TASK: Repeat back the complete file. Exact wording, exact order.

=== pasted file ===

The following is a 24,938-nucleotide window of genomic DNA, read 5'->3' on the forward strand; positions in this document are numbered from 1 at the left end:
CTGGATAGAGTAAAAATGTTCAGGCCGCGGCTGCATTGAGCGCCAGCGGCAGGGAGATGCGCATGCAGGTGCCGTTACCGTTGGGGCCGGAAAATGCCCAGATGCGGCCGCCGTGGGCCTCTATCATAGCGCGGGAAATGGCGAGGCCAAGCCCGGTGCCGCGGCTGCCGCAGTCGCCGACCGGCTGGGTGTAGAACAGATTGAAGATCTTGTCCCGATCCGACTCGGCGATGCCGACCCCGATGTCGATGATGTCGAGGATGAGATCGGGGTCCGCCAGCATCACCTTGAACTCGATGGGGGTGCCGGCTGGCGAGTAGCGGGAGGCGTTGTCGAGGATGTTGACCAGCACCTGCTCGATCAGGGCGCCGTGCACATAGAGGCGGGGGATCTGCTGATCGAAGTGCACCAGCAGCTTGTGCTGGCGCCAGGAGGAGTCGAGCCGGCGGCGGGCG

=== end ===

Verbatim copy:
The following is a 24,938-nucleotide window of genomic DNA, read 5'->3' on the forward strand; positions in this document are numbered from 1 at the left end:
CTGGATAGAGTAAAAATGTTCAGGCCGCGGCTGCATTGAGCGCCAGCGGCAGGGAGATGCGCATGCAGGTGCCGTTACCGTTGGGGCCGGAAAATGCCCAGATGCGGCCGCCGTGGGCCTCTATCATAGCGCGGGAAATGGCGAGGCCAAGCCCGGTGCCGCGGCTGCCGCAGTCGCCGACCGGCTGGGTGTAGAACAGATTGAAGATCTTGTCCCGATCCGACTCGGCGATGCCGACCCCGATGTCGATGATGTCGAGGATGAGATCGGGGTCCGCCAGCATCACCTTGAACTCGATGGGGGTGCCGGCTGGCGAGTAGCGGGAGGCGTTGTCGAGGATGTTGACCAGCACCTGCTCGATCAGGGCGCCGTGCACATAGAGGCGGGGGATCTGCTGATCGAAGTGCACCAGCAGCTTGTGCTGGCGCCAGGAGGAGTCGAGCCGGCGGCGGGCG